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The Natural History & Antiquities of Selborne: & A Garden Kalendar, Том 2
Повний перегляд - 1900
The Natural History & Antiquities of Selborne: & A Garden Kalendar, Том 1
Повний перегляд - 1900
appear autumn bank basons beans begin Bell birds bloom blow border brace British called Cantaleupes Celeri cold colour common continued Crop Cucumbers curious deep double dung Dung pd early earth Endive feet field fine five four frames frequent frost fruit Garden Gilbert White glass Grapes grass ground grow half hand-glasses hard head heat Hill inches July June late leaves letter light loads look male manner March melons migration natural nest never night observed plants plot pots present pretty rain remarkable roots rows says season seed seems seen Selborne shew showers side snow sort Sowed species spring stand strong Succades summer swallows thick trees vast vines wall weather weeks wind wing winter wood young
Сторінка 174 - Qualis spelunca subito commota columba, Cui domus et dulces latebroso in pumice nidi, Fertur in arva volans, plausumque exterrita pennis 215 Dat tecto ingentem, mox aere lapsa quieto Radit iter liquidum, celeres neque commovet alas : Sic Mnestheus, sic ipsa fuga secat ultima Pristis Aequora, sic illam fert impetus ipse volantem.
Сторінка 102 - Amusive birds! — say where your hid retreat When the frost rages and the tempests beat; Whence your return, by such nice instinct led, When spring, soft season, lifts her bloomy head? Such baffled searches mock men's prying pride, The God of Nature is your secret guide!
Сторінка 81 - It is, I find, in zoology as it is in botany: all nature is so full, that that district produces the greatest variety which is the most examined.
Сторінка 26 - Now scarcely moving through a reedy pool, Now starting to a sudden stream, and now Gently diffus'd into a limpid plain ; A various group the herds and flocks compose, Rural confusion ! on the grassy bank Some ruminating lie ; while others stand Half in the flood, and often bending, sip The circling surface.
Сторінка 10 - These roads, running through the arable lands, are by the traffic of ages, and the fretting of water, worn down through the first stratum of our freestone, and partly through the second, so that they look more like water-courses than roads, and are bedded with naked rag for furlongs together. In many places they are reduced sixteen or eighteen feet beneath the level of the fields...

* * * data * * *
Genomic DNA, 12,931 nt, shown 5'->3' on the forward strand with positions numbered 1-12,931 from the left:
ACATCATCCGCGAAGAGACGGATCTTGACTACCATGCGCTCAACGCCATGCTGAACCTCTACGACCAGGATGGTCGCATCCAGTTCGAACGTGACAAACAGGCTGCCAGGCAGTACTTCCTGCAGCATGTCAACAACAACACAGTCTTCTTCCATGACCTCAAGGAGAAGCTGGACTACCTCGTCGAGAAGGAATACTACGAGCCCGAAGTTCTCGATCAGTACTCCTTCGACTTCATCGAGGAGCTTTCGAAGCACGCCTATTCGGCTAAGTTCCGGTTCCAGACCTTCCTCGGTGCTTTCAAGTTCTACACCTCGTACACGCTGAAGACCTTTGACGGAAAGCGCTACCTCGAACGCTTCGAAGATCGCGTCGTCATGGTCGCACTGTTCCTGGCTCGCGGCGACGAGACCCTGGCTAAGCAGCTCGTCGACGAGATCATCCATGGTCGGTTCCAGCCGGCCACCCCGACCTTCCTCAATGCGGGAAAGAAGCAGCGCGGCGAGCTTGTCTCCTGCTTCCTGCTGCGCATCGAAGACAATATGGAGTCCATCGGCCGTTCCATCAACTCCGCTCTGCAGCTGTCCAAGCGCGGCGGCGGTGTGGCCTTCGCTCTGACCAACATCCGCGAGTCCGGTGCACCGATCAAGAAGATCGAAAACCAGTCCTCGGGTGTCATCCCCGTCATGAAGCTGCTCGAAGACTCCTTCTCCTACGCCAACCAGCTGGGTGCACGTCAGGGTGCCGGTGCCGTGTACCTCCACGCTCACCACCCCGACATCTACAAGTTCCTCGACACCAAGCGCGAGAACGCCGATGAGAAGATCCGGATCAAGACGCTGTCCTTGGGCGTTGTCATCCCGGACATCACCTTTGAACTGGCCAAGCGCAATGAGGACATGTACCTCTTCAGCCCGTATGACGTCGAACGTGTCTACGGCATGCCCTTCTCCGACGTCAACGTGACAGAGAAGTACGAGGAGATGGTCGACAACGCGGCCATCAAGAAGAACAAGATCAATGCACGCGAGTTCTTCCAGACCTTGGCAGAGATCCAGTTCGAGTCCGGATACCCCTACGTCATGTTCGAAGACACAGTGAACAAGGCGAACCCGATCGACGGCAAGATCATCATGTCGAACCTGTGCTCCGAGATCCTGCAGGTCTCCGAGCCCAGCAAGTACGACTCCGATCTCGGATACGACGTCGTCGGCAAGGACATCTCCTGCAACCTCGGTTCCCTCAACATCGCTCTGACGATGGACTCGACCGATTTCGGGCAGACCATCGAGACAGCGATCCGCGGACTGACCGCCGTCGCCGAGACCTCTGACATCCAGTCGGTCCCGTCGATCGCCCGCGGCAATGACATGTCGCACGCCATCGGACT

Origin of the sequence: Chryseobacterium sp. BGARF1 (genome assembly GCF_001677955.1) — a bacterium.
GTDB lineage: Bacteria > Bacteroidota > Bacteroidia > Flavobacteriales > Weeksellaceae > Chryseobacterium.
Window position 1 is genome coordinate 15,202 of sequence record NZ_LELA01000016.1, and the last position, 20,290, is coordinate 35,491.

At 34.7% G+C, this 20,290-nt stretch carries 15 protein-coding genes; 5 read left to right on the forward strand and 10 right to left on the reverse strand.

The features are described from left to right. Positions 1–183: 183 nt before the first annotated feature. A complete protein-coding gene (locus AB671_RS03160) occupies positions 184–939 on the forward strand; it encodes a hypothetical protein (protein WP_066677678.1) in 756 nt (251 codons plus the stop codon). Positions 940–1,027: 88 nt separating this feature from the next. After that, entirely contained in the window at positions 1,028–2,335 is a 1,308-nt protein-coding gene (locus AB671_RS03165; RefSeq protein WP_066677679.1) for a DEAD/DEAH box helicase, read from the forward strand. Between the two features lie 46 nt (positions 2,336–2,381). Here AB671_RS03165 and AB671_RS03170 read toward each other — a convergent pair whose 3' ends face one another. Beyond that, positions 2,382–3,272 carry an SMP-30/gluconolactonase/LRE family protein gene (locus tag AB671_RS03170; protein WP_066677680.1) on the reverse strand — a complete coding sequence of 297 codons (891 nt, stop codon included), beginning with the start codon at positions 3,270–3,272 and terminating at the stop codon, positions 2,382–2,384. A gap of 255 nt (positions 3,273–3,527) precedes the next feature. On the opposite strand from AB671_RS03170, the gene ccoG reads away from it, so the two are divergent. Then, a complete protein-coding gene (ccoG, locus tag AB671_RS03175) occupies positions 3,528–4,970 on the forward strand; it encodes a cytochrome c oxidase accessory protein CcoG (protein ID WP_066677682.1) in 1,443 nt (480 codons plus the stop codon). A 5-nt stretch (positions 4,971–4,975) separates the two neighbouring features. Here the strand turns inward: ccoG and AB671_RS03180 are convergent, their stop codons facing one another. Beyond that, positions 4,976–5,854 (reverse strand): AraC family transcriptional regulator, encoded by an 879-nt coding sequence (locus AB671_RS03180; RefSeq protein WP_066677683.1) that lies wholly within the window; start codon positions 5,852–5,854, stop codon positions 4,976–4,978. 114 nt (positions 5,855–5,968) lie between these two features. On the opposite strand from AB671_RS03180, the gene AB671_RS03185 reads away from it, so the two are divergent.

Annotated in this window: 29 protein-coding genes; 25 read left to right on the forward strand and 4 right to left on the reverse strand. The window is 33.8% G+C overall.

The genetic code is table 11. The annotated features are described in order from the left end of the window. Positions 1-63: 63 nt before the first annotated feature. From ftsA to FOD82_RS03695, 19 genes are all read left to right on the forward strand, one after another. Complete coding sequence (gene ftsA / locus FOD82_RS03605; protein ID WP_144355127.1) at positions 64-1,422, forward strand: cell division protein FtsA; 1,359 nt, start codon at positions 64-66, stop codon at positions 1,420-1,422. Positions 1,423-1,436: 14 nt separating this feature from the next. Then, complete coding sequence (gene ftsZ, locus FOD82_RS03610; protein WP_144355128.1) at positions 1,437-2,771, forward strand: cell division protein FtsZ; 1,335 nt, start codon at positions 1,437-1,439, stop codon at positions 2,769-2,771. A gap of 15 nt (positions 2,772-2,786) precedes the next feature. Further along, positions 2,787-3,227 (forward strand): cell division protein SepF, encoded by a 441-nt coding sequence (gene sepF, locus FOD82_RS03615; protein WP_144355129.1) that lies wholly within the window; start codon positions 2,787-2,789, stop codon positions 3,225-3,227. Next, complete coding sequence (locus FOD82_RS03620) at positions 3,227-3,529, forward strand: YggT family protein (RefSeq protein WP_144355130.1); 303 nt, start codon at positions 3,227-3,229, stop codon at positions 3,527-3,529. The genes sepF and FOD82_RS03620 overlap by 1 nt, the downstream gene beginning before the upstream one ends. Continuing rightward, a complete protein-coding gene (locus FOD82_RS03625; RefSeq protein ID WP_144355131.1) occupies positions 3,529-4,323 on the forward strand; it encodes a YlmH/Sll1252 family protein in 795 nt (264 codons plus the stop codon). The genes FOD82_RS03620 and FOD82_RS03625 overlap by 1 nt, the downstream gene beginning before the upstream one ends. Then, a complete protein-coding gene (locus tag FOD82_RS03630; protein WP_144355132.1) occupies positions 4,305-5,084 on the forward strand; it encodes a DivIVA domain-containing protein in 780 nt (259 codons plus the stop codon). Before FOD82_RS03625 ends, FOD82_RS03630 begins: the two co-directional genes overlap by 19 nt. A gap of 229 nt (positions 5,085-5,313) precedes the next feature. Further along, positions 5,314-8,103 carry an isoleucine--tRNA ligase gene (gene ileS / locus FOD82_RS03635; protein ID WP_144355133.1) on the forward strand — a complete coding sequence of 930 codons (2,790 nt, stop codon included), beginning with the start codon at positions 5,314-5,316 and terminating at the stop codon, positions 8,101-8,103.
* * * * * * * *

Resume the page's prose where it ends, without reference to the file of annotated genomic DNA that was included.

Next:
Сторінка 21 - Bank, saw with great complacency and satisfaction the whole herd of red deer brought by the keepers along the vale before her, consisting then of about five hundred head.
Сторінка 6 - In the midst of this spot stood, in old times, a vast oak, with a short squat body, and huge horizontal arms extending almost to the extremity of the area. This venerable tree, surrounded with stone steps and seats above them, was the delight of old and young, and a place of much resort in summer evenings ; where the former sat in grave debate, while the latter frolicked and danced before them.
Сторінка 10 - It was in the month of February, when those birds usually sit. The saw was applied to the butt, the wedges were inserted into the opening, the woods echoed to the heavy blows of the beetle or mallet, the tree nodded to its fall ; but still the dam sat on. At last, when it gave way, the bird was flung from her nest; and, though her parental affection deserved a better fate, was whipped down by the twigs, which brought her dead to the ground.
Сторінка 148 - I saw it distinctly more than once put out its short leg while on the wing, and, by a bend of the head, deliver somewhat into its mouth. If it takes any part of its prey with its foot, as I have now the greatest reason to suppose it does these chafers, I no longer wonder at the use of its middle toe, which is curiously furnished with a serrated claw.